Irene Carvalho earned her Ph.D. from Northwestern University, where she has held a position as Research Fellow in the Institute for Policy Research. Her recent research focuses on fear of crime among populations living in high-crime, urban areas. Her interests include aspects of deviance such as crime and drug addiction, and sources and processes of social unease.
BEYOND COMMUNITY: REACTIONS TO CRIME AND DISORDER AMONG INNER-CITY RESIDENTS
Article first published online: 7 MAR 2006
Volume 41, Issue 3, pages 779–812, August 2003
How to Cite
CARVALHO, I. and LEWIS, D. A. (2003), BEYOND COMMUNITY: REACTIONS TO CRIME AND DISORDER AMONG INNER-CITY RESIDENTS. Criminology, 41: 779–812. doi: 10.1111/j.1745-9125.2003.tb01004.x
Dan A. Lewis is Professor of Education and Social Policy at Northwestern University. His research interests include sociological analysis of social problems such as crime and mental illness, with a special emphasis on the importance of social and political theory in policy development. His works include Fear of Crime: Incivility and the Production of a Social Problem (1986); Worlds of the Mentally Ill (1991); and Race and Educational Reform in the American Metropolis (1995). He is currently directing the University Consortium on Welfare Reform project, studying welfare reform in the state of Illinois for the next three years for the Illinois General Assembly.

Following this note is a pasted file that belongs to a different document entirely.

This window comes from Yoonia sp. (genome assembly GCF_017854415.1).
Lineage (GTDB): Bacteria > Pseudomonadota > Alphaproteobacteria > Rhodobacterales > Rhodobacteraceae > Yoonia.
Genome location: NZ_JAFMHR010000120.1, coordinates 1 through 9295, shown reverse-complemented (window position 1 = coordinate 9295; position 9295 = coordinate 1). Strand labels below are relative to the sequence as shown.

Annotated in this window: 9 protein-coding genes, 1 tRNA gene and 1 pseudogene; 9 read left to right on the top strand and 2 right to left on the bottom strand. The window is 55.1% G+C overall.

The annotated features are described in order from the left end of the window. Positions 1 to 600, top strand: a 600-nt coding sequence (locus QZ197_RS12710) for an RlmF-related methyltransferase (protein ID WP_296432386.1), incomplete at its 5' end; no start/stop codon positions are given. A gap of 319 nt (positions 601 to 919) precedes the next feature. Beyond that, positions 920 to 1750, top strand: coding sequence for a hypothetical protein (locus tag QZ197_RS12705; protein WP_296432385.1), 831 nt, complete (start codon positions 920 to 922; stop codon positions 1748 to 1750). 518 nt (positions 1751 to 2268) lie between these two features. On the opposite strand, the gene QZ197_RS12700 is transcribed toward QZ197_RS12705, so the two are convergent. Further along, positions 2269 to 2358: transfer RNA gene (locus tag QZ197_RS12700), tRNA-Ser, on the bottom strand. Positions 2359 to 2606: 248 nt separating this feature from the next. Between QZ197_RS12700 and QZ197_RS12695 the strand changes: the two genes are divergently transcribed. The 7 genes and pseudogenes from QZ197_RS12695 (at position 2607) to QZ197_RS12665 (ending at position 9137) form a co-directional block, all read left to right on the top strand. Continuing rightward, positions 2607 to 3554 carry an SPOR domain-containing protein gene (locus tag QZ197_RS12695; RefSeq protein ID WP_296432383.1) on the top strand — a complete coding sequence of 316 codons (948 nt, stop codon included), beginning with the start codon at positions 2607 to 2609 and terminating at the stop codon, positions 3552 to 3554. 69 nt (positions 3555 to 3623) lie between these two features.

- Issue published online: 7 MAR 2006
- Article first published online: 7 MAR 2006
- Fear of crime;
- urban neighborhoods;
- inner-city residents;
- welfare recipients;
- and crime;
- and incivilities
Research on fear of crime has been primarily quantitative, focused mostly on “fear,”“crime,” and “disorder.” Little work has investigated alternative reactions, including “safety,” when crime/disorder are prevalent. With the purpose of exploring reactions to crime and underlying processes, this study applies a grounded theory approach to in-depth interviews and field observations with a group of 69 disadvantaged urban residents, randomly selected from a sample of Chicago welfare recipients. Results suggest that fear, absent in neighborhoods with incivilities and in many violent areas, is not the prevalent response to local crime/disorder; “cues” other than crime/disorder trigger fears; fear may not be of crime/disorder; and neighborhood problems elicit precautions, which neither influence fear nor “paralyze” respondents. The processes underlying these reactions are discussed.